Thomas Monahan

Fine Art

Agustín Cárdenas

Agustín Cárdenas

Considered by many to be the most important Cuban sculptor of the 20th century, Agustín Cárdenas (1927-2001) is most known for his involvement in Paris’ surrealist movement. While heavily influenced by Brâncuși, Henry Moore, and Jean Arp, he developed a unique, abstract style with a distinctly Cuban inflection. This aligned with greater trends in Latin American art toward universality, which emerged during the latter half of the 20th century. Other artists involved in this process include Rufino Tamayo and Roberto Matta, along with Cárdenas’s compatriots Amelia Peláez and Wifredo Lam.

Through abstractionism, this group unleashed the expressivity of forms without seeking the anecdotal, but at the same time without renouncing figurative allusions. For his part, Cárdenas established great finesse with materials such as wood, Carrera marble, granite, and bronze, creating works that vary in scale from small-format pieces to monumental sculptures.

Cárdenas was born in Matanzas, Cuba, a major port for the sugar industry. After studying at the San Alejandro Academy from 1943-1949, the artist rose to fame in Cuba as a member of the Grupo de los Once (Group of Eleven), together with painters such as Guido Llinás and Raúl Martínez, and sculptors Tomás Oliva, Pancho Antigua, and Díaz Peláez.

After exhibiting his work at the Palacio de Bellas Artes (now the National Museum of Fine Arts), Cárdenas was awarded a scholarship to study in Paris, which marked an important turning point in his career; catching the eye of André Breton, the main force behind surrealism, the poet endorsed Cárdenas as part of the movement, presenting Cárdenas’s first solo show in the French capital, which drew great acclaim. The exhibition received enthusiastic reviews from Octavio Paz, Michel Troche, and Alain Jouffroy, among other leading intellectual figures.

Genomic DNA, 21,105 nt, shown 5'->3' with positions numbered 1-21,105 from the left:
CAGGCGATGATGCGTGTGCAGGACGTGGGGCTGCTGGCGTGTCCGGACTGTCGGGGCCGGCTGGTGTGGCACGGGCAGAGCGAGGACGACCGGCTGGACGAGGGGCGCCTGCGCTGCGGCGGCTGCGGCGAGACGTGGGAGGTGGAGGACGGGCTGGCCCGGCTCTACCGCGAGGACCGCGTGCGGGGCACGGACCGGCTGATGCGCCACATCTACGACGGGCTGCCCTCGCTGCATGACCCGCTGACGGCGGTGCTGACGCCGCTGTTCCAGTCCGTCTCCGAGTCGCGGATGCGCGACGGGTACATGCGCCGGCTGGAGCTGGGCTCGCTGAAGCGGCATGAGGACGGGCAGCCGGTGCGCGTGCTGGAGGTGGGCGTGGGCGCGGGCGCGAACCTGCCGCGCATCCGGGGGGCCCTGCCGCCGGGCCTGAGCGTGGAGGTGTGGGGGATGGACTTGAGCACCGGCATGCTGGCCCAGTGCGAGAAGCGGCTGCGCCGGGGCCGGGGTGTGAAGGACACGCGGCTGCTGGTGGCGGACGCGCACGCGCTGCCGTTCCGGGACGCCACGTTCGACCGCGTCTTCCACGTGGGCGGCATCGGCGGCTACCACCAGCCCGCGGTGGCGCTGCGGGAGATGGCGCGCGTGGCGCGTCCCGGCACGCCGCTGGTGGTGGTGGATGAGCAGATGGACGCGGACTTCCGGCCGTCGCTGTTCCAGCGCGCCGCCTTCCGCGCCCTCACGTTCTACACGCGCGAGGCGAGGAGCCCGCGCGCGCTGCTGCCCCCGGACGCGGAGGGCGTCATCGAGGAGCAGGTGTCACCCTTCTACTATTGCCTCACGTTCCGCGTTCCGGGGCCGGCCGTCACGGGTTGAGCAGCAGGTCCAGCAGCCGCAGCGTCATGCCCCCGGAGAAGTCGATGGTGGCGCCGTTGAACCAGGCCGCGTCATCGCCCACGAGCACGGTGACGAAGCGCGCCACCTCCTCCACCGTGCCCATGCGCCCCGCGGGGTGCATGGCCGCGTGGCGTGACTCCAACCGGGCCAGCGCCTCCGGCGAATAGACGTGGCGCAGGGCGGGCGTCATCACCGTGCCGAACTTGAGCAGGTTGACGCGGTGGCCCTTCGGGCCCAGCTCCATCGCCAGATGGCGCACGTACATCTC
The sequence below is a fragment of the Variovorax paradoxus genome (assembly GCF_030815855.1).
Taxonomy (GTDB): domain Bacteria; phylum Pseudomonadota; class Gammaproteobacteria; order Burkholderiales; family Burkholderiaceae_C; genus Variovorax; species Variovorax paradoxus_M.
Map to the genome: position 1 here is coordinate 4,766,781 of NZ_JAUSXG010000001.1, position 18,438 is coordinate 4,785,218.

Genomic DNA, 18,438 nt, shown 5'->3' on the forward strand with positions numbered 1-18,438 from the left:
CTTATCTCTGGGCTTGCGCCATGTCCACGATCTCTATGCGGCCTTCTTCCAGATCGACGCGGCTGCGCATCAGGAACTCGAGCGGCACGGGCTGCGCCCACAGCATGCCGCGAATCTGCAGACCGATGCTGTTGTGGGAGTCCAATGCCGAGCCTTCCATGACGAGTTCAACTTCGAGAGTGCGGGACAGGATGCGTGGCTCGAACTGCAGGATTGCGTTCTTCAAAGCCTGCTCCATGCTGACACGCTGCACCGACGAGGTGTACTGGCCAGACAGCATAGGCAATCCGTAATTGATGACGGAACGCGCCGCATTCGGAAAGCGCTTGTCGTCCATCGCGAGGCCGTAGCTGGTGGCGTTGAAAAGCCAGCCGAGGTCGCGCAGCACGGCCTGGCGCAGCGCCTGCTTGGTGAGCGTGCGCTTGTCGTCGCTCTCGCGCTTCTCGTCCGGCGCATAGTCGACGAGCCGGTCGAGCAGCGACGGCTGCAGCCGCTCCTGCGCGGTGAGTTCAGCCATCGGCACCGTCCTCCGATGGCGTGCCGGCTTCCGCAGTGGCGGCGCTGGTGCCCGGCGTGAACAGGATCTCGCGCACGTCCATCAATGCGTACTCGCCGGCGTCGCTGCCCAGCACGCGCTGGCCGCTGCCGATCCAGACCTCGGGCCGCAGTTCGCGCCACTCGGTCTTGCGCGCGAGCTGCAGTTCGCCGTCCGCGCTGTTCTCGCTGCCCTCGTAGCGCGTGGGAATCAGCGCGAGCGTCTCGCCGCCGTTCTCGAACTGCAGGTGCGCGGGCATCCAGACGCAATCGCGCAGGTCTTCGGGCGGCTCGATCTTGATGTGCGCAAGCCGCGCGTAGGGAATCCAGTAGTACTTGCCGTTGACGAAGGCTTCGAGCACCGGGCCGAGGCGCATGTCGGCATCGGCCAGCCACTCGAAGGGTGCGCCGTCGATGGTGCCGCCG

Cárdenas took part in many exhibitions, such as the IV Exposición Nacional de Pintura, Escultura y Grabado at the Centro Asturiano, Havana, in 1950, and the "Exposition Internationale du Surréalisme Eros" at the Galerie Daniel Cordier, Paris, in 1960. In later years, his work was shown at the Corea Gallery, Seoul, South Korea, in 1987, and was the subject of a more retrospective at the Museo Nacional de Bellas Artes de La Habana, Havana, in 1993.

A selection of works